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Original article
peer-reviewed

Initial Experience of Minimally Invasive Concomitant Aortic and Mitral Valve Replacement/Repair at a Tertiary Care Cardiac Centre of a Developing Country



Abstract

Introduction

Minimally invasive double valve replacement (DVR) surgery through a small transverse anterior thoracotomy is an alternate technique to sternotomy for concomitant aortic and mitral valve (AVR, MVR) surgery. The aim of this study was to evaluate the in-hospital and early outcomes of direct vision minimal invasive double valve surgery (DVMI-DVR) at a tertiary care cardiac center of a developing country.

Methods

This study was conducted at the National Institute of Cardiovascular Diseases Karachi, Pakistan from January 2018 to September 2018. Nineteen consecutive patients undergoing DVMI-DVR for aortic and mitral disease without any prior cardiac surgery were included in this study. For all procedures, access was obtained through small transverse anterior thoracotomy incision with wedge resection (Chaudhry’s Wedge) of sternum opposite to the third and fourth costosternal joints. Patients were observed during their hospital stay and the following variables were observed the length of hospital stay (LOHS), ventilator support, intensive care unit (ICU) stay, pain score, and mortality. The pain score was assessed using the visual analog scale (VAS).

Results

The male/female ratio was 11:8 with a mean age of 35 ± 12 years with mean EuroSCORE of 6.6 ± 3.5%. The mean total bypass time was 129.8 ± 23.83 min (range: 98-181 minutes). The mean mechanical ventilation time was 3.16 ± 1.12 hours (range: 2-6 hours). The mean intensive care unit (ICU) stay was 41.84 ± 8.36 hours. The mean post-operative LOHS was 5.63 ± 1.12 days (range: 4-8 days). We had zero frequency of wound infection and surgical mortality. The mean pain score was 4.32 (on a predefined pain scale of one to nine with a high value indicating severe pain).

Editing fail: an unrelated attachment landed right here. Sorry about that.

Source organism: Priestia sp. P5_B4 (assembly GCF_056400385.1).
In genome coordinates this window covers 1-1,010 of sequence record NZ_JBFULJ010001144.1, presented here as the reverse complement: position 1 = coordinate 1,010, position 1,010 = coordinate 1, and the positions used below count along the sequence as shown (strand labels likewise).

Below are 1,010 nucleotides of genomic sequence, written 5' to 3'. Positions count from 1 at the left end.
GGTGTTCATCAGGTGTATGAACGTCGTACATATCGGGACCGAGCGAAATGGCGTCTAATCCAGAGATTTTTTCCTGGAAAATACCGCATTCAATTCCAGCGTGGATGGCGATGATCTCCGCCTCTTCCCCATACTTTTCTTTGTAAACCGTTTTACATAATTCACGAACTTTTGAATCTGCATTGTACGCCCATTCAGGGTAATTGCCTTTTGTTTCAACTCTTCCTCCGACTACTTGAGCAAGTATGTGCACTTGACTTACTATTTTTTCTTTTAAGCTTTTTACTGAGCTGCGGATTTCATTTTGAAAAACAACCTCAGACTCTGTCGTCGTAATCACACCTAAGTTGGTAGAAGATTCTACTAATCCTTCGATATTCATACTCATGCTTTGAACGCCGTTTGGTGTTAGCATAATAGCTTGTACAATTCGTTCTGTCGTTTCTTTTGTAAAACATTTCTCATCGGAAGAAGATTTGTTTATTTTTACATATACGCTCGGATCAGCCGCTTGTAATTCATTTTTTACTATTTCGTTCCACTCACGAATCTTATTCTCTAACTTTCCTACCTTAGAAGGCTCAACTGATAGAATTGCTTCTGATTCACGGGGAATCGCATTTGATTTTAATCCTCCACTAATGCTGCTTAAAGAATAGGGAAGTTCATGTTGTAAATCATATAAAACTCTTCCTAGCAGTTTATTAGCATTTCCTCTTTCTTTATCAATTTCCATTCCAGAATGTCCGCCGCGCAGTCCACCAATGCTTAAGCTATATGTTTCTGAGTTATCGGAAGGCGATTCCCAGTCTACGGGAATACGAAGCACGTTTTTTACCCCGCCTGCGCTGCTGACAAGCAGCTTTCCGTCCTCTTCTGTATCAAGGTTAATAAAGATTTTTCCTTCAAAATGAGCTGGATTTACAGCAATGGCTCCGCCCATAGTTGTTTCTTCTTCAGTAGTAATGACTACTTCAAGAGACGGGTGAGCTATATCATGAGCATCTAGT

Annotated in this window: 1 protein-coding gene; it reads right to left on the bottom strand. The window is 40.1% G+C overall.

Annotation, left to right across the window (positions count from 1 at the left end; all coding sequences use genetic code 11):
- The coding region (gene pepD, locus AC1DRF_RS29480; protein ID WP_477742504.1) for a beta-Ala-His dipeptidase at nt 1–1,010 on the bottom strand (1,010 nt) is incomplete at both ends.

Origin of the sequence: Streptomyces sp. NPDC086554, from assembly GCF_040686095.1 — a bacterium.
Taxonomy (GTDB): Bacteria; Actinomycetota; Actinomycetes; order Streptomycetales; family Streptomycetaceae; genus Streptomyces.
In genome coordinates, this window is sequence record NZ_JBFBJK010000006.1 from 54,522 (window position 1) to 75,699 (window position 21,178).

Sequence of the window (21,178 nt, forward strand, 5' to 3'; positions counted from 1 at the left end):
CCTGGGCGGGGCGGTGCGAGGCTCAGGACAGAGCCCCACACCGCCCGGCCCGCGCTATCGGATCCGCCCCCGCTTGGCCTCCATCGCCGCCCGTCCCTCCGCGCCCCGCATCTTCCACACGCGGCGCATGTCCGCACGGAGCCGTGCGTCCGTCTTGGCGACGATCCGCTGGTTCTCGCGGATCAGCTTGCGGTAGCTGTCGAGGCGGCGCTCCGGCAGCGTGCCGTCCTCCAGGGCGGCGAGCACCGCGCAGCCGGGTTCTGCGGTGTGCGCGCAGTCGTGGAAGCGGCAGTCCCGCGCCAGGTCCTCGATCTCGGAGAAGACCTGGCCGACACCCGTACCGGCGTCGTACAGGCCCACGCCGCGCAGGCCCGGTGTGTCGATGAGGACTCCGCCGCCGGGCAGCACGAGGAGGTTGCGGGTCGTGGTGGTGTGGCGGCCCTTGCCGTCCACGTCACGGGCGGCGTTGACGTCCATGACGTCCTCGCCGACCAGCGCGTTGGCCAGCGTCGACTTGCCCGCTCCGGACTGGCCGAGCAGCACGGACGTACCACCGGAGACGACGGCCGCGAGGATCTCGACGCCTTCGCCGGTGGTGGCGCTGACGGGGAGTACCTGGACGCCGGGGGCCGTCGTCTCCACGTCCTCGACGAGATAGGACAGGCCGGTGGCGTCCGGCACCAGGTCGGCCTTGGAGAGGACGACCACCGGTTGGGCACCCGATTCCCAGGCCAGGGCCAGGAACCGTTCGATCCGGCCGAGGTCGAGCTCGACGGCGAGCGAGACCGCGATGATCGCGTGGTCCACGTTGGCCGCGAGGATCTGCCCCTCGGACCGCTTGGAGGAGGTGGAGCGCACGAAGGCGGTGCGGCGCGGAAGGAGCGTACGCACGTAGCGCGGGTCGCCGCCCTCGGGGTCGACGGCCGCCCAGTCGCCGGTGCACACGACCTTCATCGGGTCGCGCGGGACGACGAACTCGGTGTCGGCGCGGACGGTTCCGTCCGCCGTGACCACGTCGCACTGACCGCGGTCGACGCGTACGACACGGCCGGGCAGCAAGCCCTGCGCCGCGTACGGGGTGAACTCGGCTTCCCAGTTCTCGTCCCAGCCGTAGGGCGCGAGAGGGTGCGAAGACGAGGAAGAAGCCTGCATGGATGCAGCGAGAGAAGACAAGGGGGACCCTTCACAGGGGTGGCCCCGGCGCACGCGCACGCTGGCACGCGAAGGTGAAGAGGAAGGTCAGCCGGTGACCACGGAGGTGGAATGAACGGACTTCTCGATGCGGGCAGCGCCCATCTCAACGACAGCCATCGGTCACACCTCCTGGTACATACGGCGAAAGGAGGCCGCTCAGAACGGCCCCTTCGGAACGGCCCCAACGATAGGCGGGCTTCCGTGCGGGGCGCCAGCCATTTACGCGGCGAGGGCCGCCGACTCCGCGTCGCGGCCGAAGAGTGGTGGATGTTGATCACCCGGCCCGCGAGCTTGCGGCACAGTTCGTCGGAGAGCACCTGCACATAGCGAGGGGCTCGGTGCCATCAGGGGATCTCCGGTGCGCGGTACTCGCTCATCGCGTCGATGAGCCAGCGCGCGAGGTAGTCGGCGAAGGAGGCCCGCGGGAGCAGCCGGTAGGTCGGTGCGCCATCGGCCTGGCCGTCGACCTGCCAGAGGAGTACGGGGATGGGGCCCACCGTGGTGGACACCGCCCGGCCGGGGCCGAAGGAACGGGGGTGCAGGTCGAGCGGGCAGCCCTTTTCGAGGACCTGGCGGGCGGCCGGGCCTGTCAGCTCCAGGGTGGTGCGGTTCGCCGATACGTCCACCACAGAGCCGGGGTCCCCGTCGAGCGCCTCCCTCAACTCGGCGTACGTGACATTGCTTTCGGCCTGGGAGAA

Conclusion

Minimally invasive DVR surgery is a safe and reproducible technique with comparable outcomes such as postoperative pain score (4.32 ± 2.05), ventilation time (3.16 ± 1.12 hours), ICU stay (41.84 ± 8.36 hours), and hospital stay (5.63 ± 1.12 days). In terms of mortality, operative times, ICU stay, and hospital stay, the minimally invasive DVR is at least comparable to those achieved with median sternotomy. Further prospective randomized studies are needed to validate our findings.

Introduction

Rheumatic heart disease (RHD) and rheumatic fever are endemic in low- and middle-income developing countries like Pakistan. A study estimated an incidence rate of 5.7% per 1000 individuals in Pakistan [1]. It has a rapid progression leading to death and disability at a young age and remains a leading cause of premature mortality and morbidity in Pakistan [2-3]. Rheumatic fever has been almost completely eradicated in high-income countries, which results in less prevalent mitral-aortic valve diseases [4]

Combined surgery for aortic and mitral valve disease was first introduced in the early 1960s; however, over the preceding decade, some reluctance remained in referring a patient for double valve surgery due to high operative mortality [5]. In-hospital mortality in double valve surgery ranges from 5% to 15% and the survival rate at 10 years was reported to be 50% to 70% [5]. The double valve replacement/repair (DVR) is the standard surgical management option for patients requiring surgical management of aortic and mitral valve disease [6-8].